Prostate cancer treatment -Chemotherapy

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Patient receiving Chemotherapy


Chemotherapy for prostate cancer

Chemotherapy consists of a class of cytotoxic (cell killing) drugs that can act on cancer cells wherever they are in the body. Unlike other cancers, chemotherapy drugs used for prostate cancer may slow down the growth of the cancer, or even shrink tumours for a while, but will not eliminate prostate cancer.

It is never used for localised prostate cancer for which there are far better alternatives. It is occasionally used as an adjuvant treatment in combination with radiotherapy and hormone therapy for locally advanced prostate cancer that has spread outside the prostate gland, but its main use is in the treatment of advanced prostate cancer that has spread throughout the body. In this case it is a palliative treatment that helps to slow down cancer growth and relieve symptoms including pain. It is not a cure.

Chemotherapy is usually used in conjunction with hormone therapy for advanced disease or where hormone therapy has ceased to be effective. Its other use is to treat rare types of prostate cancer, such as small cell cancers.

Typically cancer cells divide and multiply faster than normal cells. Cytotoxic drugs attack and destroy cells that are dividing quickly, which is why they are used for the treatment of cancers.

However, there are several types of normal cell which also divide quickly, namely in the bone marrow, where new red blood cells and white blood cells used to fight infection, are made, as well as the lining of the mouth and intestines, and hair follicles. 

For this reason, chemotherapy can have unpleasant side effects, such as tiredness and extreme fatigue. Also common are hair loss, anemia, mouth sores, and nausea and vomiting. It can also leave patients vunerable to infection.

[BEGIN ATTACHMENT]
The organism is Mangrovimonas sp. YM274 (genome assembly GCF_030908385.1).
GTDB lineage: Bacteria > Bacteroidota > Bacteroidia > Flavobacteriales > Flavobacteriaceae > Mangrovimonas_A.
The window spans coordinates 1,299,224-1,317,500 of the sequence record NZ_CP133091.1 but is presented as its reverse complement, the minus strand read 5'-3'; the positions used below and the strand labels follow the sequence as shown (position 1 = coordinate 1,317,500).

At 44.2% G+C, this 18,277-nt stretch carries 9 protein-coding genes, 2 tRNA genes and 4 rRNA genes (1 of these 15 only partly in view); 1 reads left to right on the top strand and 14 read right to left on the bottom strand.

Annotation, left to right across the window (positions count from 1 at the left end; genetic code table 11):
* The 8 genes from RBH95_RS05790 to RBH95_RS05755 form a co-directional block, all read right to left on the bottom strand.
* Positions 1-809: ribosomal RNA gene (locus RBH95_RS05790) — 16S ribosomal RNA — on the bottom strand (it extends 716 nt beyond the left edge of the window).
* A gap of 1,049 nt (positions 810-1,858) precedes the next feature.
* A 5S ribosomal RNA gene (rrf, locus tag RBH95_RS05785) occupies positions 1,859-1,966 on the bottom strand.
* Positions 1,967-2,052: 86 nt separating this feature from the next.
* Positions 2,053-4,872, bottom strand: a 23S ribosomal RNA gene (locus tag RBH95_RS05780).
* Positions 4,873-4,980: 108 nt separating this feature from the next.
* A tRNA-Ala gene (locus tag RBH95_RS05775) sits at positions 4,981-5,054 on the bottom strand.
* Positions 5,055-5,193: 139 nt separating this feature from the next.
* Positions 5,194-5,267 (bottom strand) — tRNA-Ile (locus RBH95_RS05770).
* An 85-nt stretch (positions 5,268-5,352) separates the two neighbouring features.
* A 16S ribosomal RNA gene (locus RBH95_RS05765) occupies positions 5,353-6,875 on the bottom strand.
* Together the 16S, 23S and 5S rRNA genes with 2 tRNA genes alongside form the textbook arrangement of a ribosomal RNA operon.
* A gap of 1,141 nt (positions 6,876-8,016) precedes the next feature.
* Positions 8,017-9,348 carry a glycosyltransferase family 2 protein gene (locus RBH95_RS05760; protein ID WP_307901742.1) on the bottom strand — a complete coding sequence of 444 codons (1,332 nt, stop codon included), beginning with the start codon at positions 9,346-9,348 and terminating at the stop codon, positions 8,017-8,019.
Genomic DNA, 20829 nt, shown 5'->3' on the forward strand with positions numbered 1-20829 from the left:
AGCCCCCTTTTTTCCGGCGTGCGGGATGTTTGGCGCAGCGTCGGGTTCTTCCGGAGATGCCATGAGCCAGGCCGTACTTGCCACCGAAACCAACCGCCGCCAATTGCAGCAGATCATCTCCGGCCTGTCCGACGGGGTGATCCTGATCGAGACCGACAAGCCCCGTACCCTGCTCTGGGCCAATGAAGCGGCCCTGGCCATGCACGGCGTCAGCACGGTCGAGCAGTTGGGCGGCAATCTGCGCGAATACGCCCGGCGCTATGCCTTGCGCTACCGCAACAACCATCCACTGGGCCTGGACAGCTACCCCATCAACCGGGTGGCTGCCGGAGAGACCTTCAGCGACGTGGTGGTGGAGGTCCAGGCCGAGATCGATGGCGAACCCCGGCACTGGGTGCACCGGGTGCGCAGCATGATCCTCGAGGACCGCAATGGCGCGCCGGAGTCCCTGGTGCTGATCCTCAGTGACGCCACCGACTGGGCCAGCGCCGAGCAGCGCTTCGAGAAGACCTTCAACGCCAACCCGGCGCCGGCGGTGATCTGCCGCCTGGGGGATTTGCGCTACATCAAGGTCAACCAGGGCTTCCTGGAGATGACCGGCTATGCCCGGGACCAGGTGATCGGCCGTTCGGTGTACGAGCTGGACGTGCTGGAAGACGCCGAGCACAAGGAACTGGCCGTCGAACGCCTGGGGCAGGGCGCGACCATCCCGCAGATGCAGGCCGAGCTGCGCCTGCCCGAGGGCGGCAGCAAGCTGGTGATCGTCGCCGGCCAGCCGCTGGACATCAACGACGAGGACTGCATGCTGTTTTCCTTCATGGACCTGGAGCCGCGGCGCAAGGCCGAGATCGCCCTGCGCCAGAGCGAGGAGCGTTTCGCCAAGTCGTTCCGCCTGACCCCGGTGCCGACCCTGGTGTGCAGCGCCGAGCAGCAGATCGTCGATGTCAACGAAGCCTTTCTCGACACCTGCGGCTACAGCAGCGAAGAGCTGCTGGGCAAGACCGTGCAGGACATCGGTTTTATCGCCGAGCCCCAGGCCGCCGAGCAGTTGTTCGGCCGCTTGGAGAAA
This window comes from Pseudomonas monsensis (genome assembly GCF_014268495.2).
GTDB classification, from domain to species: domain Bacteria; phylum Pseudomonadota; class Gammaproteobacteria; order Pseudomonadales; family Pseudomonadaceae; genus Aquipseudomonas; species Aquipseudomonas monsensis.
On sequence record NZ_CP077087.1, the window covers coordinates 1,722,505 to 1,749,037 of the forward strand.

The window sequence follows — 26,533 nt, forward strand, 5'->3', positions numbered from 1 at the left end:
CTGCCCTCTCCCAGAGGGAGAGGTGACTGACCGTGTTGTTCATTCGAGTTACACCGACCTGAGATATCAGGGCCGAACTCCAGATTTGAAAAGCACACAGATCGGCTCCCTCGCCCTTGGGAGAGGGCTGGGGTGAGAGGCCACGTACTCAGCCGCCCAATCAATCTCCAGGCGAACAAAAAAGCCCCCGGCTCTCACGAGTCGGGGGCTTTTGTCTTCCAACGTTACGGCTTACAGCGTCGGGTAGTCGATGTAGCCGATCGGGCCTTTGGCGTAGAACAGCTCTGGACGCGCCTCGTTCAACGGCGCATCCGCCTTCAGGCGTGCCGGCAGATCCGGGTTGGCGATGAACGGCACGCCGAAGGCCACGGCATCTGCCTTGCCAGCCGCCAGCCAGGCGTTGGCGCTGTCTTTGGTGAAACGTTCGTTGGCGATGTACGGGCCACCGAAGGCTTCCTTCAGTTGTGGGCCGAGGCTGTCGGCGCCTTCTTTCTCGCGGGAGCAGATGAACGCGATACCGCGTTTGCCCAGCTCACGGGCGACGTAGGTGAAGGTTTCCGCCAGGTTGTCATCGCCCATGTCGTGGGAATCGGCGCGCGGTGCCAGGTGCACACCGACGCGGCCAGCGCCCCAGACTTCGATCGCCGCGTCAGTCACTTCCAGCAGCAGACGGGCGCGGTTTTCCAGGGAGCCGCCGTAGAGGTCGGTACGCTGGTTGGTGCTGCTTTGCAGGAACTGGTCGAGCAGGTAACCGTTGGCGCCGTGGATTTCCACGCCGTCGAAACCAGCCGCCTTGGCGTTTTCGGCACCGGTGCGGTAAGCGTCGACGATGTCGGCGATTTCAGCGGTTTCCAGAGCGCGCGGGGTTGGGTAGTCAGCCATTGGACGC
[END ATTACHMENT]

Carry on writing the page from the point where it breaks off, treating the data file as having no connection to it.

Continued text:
For these reasons, patients need to be relatively strong and healthy to cope with the treatment.

Patients are given antiemetic (anti sick drugs) and steroids (premisolone) to reduce the inflammatory reaction, but these drugs themselves can have unpleasant side effects.

Cytotoxic drugs used to treat advanced prostate cancer

There are two main chemotherapy drugs that are used to treat prostate cancer, docetaxel and cabazitaxel.

Docetaxel is the most commonly used drug used in the UK. It is often used in conjunction with hormone therapy, or as an alternative if hormone therapy has stopped being effective.

Cabazitaxel is used as a second line chemotherapy, for those who have had (finished a course of ?) docetaxel, or when hormone therapy has stopped being effective.

NEEDS WORK ON NEWER DRUGS INCLUDING OLAPARIB and enzalutamide, developed by Astellas under the commercial name Xtandi, without having to go through chemotherapy first. The drug, which the Institute of Cancer Research in the UK and The Royal Marsden helped to develop, has proven benefits for extending life and improving quality of life.

However, NICE rejected a push from Johnson & Johnson to extend patient access to abiraterone, which treats prostate cancer, because it was not deemed to be cost effective to use in patients who have not yet undergone chemotherapy.

Where to access Chemotherapy

If you are already undergoing treatment for prostate cancer, which will certainly be the case if Chemotherapy is an option, then you will know Just about all NHS Trusts throughout the country are  equiped to provide Chemotherapy .

It is certain your Consultant Oncologist at the hospital where you are being treated will have a Chemotherapy service capability.

Private treatment

Chemotherapy is available from the private wings some large NHS teaching hospitals and a few large private hospitals.

Further, there are private cancer centres run by Genesis Care (formerly Cancer UK) in conjunction with regional private hospitals who provide private cancer treatment.

The website page Where to access private non surgical Prostate cancer treatments provides information on these centres and the Consultant Oncologists who practice at them who use chemotherapy for prostate cancer.

You can click the button below to access the page.

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